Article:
Here are some other great Wow prayer thoughts:
  • Wonder takes our breath away, and makes room for new breath. That's why they call it breathtaking.
  • Even though I often remember my pastor saying that God always makes a way out of no way, periodically something awful happens, and I think that this time God has met Her match - a child dies, or a young father is paralyzed. Nothing can possibly make things okay again. ... But people don't bolt, and at some point the first shoot of grass breaks through the sidewalk.
  • Gorgeous, amazing things come into our lives when we are paying attention: mangoes, grandnieces, Bach, ponds. This happens more often when we have as little expectation as possible. If you say, "Well, that's pretty much what I thought I'd see," you are in trouble.
  • Astonishing material and revelation appear in our lives all the time. Let it be. Unto us, so much is given. We just have to be open for business.
  • Sometimes - oh, just once in a blue moon - I resist being receptive to God's generosity, because I'm busy with a project and trying to manipulate Him or Her into helping me with it, or with getting my toys fixed or any major discomfort to pass. But God is not a banker or a bean counter. God gives us even more, which is so subversive. God just gives, to us, to you and me. I mean, look at us! Yikes.
  • God keeps giving, forgiving, and inviting us back. My friend Tom says this is a scandal, and that God has no common sense. God doesn't say, "I have had it this time. You have taken this course four times and you flunked again. What a joke." We get to keep starting over.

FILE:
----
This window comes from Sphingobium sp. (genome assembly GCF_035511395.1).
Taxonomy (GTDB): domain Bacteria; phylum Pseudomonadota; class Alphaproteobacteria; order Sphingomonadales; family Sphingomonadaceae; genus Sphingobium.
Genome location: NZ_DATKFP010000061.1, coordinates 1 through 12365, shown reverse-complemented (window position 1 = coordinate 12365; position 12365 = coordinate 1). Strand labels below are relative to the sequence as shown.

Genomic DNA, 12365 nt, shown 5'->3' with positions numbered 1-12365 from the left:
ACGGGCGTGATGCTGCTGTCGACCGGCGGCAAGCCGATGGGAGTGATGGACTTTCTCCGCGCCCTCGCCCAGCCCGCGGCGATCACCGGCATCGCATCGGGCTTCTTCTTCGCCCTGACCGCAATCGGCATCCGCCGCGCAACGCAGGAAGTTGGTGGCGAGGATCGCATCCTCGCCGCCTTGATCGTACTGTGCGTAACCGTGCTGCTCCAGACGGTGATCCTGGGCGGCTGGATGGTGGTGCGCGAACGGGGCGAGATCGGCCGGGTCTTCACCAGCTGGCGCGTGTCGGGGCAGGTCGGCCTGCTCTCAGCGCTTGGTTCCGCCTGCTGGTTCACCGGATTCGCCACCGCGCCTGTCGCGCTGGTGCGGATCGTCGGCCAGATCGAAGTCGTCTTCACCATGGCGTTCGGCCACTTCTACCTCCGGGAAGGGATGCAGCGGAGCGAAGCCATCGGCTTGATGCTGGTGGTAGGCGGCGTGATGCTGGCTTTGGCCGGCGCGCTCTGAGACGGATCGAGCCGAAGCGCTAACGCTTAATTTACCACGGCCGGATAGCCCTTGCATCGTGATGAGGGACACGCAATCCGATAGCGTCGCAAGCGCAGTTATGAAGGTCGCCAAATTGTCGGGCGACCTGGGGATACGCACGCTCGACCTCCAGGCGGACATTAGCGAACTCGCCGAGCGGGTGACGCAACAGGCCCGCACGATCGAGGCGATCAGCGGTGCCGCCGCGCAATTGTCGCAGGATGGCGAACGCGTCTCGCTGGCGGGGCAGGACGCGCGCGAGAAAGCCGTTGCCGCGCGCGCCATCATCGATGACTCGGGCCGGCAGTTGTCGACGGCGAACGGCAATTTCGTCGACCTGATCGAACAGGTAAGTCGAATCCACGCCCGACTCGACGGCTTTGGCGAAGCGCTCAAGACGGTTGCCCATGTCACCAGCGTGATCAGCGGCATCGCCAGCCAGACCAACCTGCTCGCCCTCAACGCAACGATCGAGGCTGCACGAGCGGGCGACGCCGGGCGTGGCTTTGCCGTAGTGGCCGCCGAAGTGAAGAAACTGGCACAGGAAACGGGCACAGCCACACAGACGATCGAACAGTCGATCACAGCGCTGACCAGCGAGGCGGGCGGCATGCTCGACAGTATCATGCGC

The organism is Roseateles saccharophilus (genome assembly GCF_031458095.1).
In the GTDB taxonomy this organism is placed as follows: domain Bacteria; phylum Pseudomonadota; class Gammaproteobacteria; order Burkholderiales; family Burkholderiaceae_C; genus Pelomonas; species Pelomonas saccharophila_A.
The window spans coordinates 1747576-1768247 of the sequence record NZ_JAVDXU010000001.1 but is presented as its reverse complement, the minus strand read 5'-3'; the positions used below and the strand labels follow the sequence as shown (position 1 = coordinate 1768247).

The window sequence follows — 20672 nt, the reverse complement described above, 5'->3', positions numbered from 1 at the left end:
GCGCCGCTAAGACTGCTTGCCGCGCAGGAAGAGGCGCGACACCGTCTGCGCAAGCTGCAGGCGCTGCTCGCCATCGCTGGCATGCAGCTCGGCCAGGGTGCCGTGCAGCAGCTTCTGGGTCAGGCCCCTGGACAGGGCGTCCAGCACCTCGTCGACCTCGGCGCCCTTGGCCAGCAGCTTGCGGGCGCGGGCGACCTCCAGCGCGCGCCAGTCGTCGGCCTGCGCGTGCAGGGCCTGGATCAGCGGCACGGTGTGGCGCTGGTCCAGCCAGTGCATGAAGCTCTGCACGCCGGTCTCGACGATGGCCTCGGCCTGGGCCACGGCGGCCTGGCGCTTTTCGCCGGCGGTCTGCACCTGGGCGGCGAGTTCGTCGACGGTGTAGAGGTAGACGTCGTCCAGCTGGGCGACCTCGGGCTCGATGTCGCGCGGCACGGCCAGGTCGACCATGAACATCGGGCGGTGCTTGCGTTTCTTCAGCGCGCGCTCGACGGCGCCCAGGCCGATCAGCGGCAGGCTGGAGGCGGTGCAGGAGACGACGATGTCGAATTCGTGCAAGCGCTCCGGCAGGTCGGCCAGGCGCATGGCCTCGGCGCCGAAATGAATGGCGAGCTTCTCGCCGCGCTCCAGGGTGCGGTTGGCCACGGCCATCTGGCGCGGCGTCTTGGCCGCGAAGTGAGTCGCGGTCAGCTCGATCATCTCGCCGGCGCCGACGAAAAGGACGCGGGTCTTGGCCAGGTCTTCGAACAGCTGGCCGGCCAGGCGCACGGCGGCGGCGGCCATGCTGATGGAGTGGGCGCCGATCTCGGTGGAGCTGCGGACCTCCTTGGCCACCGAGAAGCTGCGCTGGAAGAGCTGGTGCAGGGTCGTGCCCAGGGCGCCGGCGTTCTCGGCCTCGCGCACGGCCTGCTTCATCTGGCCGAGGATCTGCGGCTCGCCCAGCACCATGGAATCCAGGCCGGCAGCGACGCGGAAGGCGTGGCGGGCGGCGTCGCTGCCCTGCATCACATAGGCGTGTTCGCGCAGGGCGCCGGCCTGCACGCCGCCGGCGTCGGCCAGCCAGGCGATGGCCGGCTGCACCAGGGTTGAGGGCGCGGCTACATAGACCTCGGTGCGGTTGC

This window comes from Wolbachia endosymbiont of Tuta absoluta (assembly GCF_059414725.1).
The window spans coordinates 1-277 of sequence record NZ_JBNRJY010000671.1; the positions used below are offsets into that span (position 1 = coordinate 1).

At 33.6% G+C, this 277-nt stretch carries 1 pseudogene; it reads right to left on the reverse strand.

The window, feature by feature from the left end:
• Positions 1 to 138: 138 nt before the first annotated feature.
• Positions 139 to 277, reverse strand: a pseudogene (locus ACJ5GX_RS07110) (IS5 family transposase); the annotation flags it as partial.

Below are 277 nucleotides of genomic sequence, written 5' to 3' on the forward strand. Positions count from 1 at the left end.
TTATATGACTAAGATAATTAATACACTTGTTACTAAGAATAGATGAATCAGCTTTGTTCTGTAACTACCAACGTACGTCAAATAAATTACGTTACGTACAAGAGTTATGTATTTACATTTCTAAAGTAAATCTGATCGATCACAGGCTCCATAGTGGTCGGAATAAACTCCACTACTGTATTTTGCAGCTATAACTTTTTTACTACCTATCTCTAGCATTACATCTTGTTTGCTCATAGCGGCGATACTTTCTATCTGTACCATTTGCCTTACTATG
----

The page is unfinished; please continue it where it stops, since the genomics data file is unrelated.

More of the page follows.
• If we stay where we are, where we're stuck, where we're comfortable and safe, we die there. We become like mushrooms, living in the dark, with poop up to our chins. If you want to know only what you already know, you're dying. You're saying: Leave me alone; I don't mind this little rathole. It's warm and dry. Really, it's fine.

Lamott ends the book with a few thoughts about Amen. "The Amen," she says, "is only as good as the attitude. If you are trying to finish up quickly so you can check your cell phone messages, you are missing the chance to spend quiet moments with the giver of life and the eternal, which means you may reap continued feelings of life racing along without you."

I love this counsel from Alma to his son Helaman regarding prayer:
Counsel with the Lord in all thy doings, and he will direct thee for good; yea, when thou liest down at night lie down unto the Lord, that he may watch over you in your sleep; and when thou risest in the morning let thy heart be full of thanks unto God; and if ye do these things, ye shall be lifted up at the last day (Alma 37:37).

It's all in that one verse: Learning to trust God. Honoring Him. Loving Him. Help. Thanks. Wow.

Note of Explanation: Part of my 10-week plan for summer this year is to read one short, inspirational book each Sunday afternoon and ponder on what I can learn from it. This blog post represents part of my efforts to do that.